G4S Meri Seif Line - committed to sensitively assist survivors

 
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G4S continues to provide an essential emergency transport service for families experiencing family and sexual violence as championed by Managing Director, Mr Kerry McNamara. All Meri Seif Line operators and responders are trained in responding sensitively to survivors via a training package developed by the Business Coalition for Women (BCFW). The following interview with Evonne Kennedy outlines the services offered by the Meri Seif Line and the training provided to G4S staff.

What is the G4S Meri Seif Line?

The Meri Seif Line can be contacted on 7222-1234, 24 hours a day, 7 days a week – please save this number.

The G4S Meri Seif Line is a hotline and service that has been operating in Port Moresby and is also now included as part of Bel isi PNG’s coordinated and structured referral pathways - providing a safe transport option for survivors of Family & Sexual Violence (FSV). Available 24 hours a day, 7 days a week, an FSV survivor can call the hotline and request a pick up by a G4S response team who will then safely remove the survivor and take them to a ‘safe’ place. This can be a friend or family member’s home, the hospital, the police station, a safe house etc. The location is at the survivor’s discretion.

Specialised training for first responders of the Meri Seif Line?

Recognising that G4S Meri Seif Line responders are the first point of contacts with survivors in rendering assistance to the survivor, collectively the Bel isi PNG partners acknowledged the importance of training and skilling the G4S staff as first line responders. As a key partner of Bel isi PNG and having already had previous experience in developing training and modules around access to justice for survivors of FSV, BCFW was able to take the lead in developing and implementing the Train the Trainer (TOT) Manual.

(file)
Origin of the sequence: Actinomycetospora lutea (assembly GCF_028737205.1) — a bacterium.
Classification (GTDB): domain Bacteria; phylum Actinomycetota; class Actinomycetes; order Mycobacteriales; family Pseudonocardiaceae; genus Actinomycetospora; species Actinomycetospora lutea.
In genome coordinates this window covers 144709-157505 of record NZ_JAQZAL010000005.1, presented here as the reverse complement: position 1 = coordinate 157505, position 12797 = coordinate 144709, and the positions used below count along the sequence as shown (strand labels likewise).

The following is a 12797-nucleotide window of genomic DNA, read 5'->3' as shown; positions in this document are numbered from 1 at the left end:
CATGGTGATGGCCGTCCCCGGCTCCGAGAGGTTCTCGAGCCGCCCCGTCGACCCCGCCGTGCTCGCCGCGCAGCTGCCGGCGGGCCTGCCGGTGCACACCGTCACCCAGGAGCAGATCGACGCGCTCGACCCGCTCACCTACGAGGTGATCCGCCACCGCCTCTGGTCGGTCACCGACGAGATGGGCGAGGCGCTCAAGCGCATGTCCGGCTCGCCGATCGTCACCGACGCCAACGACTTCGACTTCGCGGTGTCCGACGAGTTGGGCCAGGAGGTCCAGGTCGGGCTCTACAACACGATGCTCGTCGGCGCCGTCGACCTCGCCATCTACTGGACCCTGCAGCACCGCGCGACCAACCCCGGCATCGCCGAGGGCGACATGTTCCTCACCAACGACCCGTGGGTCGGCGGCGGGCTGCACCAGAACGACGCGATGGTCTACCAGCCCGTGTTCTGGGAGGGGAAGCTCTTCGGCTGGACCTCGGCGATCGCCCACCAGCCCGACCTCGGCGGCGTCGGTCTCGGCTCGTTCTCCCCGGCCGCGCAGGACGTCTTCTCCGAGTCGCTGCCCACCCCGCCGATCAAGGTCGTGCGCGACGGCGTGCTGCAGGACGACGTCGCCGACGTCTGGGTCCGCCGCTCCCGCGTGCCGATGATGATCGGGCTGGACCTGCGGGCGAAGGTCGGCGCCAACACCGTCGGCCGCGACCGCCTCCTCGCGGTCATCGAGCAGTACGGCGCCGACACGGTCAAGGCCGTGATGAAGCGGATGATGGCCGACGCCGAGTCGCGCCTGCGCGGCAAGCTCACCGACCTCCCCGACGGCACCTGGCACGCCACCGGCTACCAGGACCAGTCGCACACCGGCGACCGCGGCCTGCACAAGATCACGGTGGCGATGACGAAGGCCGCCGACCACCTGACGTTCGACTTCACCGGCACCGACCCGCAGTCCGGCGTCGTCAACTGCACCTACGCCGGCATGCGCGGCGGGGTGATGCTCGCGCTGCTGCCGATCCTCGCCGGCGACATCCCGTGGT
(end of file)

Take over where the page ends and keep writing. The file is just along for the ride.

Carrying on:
What does the TOT involve?

Initially there was not a clear process in terms of how the G4S team should respond to and sensitively assist survivors. BCFW worked with the G4S Human Resources department and head trainer to develop the TOT Manual. Care was taken to ensure the training complemented G4S code of conduct and company policies.

The training is concentrated around educating the G4S responders on FSV, the laws and the appropriate response. The training has been framed in the context of human rights and works towards ‘unpacking’ the power and social norms around violence. The training also covers the referral pathways depending on the time of day or night the call is received, plus the importance of timely medical attention if there has been an incident of sexual assault.

Whilst BCFW is responsible for the development and initial implementation of the manual, to ensure its sustainability the training will be managed by G4S with BCFW co-facilitating components in the future.

What is meant by ‘unpacking’ the power?

PNG has a deeply ingrained culture of violence. One of our biggest issues is the level of acceptability towards violence which is a lot higher here than other countries which have instilled more sensitisation around eradicating violence from social norms.

With this in mind, our challenge is about ‘unpacking power’ and looking more closely at all types and levels of violence in an effort to gradually work towards severing the cycle.

Why was a train the Trainer model selected?

We need to approach the sustainability of the training from both a company and employee level. From a company level, it is critical that the training is embedded into the company policy and induction processes to encourage and facilitate a continuation of practice.

From an employee level it must be reinforced that FSV is not just a family issue, it is against the law. This will be our biggest challenge as we first need to break through some of the myths which surround FSV. It’s about recognising this is a social issue and that beliefs and prejudices will not change overnight but with education and continual awareness there is hope. Various platforms, for example, lunch and learn and information sessions within the company will help to continually educate the employees on FSV.

Does BCFW have the capacity to develop training manuals for other companies?

Yes. We currently have other companies who have engaged us to provide services, resources and support regarding FSV. This is very comforting as it shows the commitment the private and public sector have to combatting this issue.

For more information on the training services provided please visit their website http://www.pngbcfw.org/.

Meri Seif Line

The Meri Seif Line can be contacted on 7222-1234, 24 hours a day, 7 days a week.

Omar Dalagan